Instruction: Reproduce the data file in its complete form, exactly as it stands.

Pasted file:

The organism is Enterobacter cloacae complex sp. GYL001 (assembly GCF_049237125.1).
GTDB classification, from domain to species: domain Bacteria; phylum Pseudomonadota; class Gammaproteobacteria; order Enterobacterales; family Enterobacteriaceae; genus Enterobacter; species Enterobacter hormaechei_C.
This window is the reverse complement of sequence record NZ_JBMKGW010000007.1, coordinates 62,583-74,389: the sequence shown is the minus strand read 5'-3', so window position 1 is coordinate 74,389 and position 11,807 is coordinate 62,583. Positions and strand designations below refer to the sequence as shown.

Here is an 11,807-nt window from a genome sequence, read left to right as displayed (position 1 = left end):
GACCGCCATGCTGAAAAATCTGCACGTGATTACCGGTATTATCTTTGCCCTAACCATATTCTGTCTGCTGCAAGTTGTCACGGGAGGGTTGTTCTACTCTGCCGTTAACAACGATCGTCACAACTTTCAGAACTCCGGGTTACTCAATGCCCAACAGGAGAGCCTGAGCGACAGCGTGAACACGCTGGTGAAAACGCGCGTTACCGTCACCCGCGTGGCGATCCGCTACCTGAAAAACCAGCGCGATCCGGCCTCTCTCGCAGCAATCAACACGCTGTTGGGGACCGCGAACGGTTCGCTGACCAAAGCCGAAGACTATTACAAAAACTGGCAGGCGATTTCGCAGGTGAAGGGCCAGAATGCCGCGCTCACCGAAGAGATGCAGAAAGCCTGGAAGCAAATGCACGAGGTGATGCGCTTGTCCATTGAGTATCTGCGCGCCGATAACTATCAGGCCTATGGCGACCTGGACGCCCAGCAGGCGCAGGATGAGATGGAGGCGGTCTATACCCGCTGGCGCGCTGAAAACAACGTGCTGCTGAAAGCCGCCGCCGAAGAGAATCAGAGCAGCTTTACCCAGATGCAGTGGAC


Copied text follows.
The organism is Enterobacter cloacae complex sp. GYL001 (assembly GCF_049237125.1).
GTDB classification, from domain to species: domain Bacteria; phylum Pseudomonadota; class Gammaproteobacteria; order Enterobacterales; family Enterobacteriaceae; genus Enterobacter; species Enterobacter hormaechei_C.
This window is the reverse complement of sequence record NZ_JBMKGW010000007.1, coordinates 62,583-74,389: the sequence shown is the minus strand read 5'-3', so window position 1 is coordinate 74,389 and position 11,807 is coordinate 62,583. Positions and strand designations below refer to the sequence as shown.

Here is an 11,807-nt window from a genome sequence, read left to right as displayed (position 1 = left end):
GACCGCCATGCTGAAAAATCTGCACGTGATTACCGGTATTATCTTTGCCCTAACCATATTCTGTCTGCTGCAAGTTGTCACGGGAGGGTTGTTCTACTCTGCCGTTAACAACGATCGTCACAACTTTCAGAACTCCGGGTTACTCAATGCCCAACAGGAGAGCCTGAGCGACAGCGTGAACACGCTGGTGAAAACGCGCGTTACCGTCACCCGCGTGGCGATCCGCTACCTGAAAAACCAGCGCGATCCGGCCTCTCTCGCAGCAATCAACACGCTGTTGGGGACCGCGAACGGTTCGCTGACCAAAGCCGAAGACTATTACAAAAACTGGCAGGCGATTTCGCAGGTGAAGGGCCAGAATGCCGCGCTCACCGAAGAGATGCAGAAAGCCTGGAAGCAAATGCACGAGGTGATGCGCTTGTCCATTGAGTATCTGCGCGCCGATAACTATCAGGCCTATGGCGACCTGGACGCCCAGCAGGCGCAGGATGAGATGGAGGCGGTCTATACCCGCTGGCGCGCTGAAAACAACGTGCTGCTGAAAGCCGCCGCCGAAGAGAATCAGAGCAGCTTTACCCAGATGCAGTGGAC